According to a story in the Las Vegas Review Journal, it seems unlikely that federal legislation to legalize Internet poker will be passed this year and will most likely be pushed into 2013, the reason being that lawmakers didn’t attach an online gaming bill as expected to the payroll tax cut extension.
A Wall Street gaming analyst, Chad Beynon of Macquarie Securities, told investors that Nevada stands to benefit from the lack of Federal legislation as individual states poise themselves to offer internet gaming and The Silver State may become the only state that allows American citizens to gamble online this by this year.
Last week, Nevada’s gaming regulators finalized the state’s internal control standards for internet gambling which could become effective in a month’s time.
“We think the standards were written in a way that will allow for small adjustments as the process moves forward,” Beynon told investors. “At this point, no firm date has been set, but 13 companies have now submitted for an operating license.”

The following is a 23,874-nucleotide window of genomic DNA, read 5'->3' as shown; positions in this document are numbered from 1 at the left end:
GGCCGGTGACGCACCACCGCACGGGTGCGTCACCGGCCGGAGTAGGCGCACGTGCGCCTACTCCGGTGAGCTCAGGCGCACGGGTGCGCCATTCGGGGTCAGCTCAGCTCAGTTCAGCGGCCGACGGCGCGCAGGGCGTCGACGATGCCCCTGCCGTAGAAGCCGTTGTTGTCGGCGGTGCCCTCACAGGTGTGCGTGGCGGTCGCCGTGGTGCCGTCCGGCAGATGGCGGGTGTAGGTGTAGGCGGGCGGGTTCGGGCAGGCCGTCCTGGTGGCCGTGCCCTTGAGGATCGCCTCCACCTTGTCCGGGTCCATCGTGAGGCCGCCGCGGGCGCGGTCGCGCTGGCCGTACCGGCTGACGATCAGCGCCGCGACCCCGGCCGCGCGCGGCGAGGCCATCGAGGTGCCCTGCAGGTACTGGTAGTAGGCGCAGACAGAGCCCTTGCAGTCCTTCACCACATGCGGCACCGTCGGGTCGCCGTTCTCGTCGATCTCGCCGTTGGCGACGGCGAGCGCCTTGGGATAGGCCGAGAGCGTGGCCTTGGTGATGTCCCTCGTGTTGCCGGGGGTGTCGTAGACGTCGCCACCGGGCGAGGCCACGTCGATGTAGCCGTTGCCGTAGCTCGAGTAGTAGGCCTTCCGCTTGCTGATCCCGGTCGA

Last Thursday, Senator Harry Reid ended speculation that online poker legislation would be attached to a bill that renewed the payroll tax cut through the end of the year but that was omitted from the bill that was approved Friday by Congress and sent to President Obama for signing.
Companies will likely look to Nevada to get into the online gaming space in the United States and also push in other areas such as play for fun gaming and social gambling.
Beynon said land-based casino operators, such as Caesars, MGM Resorts International and Boyd Gaming Corp., have the best opportunity with state gaming legislation, depending on how the laws are written. Lottery vendors also would benefit because they have existing infrastructure and state contracts.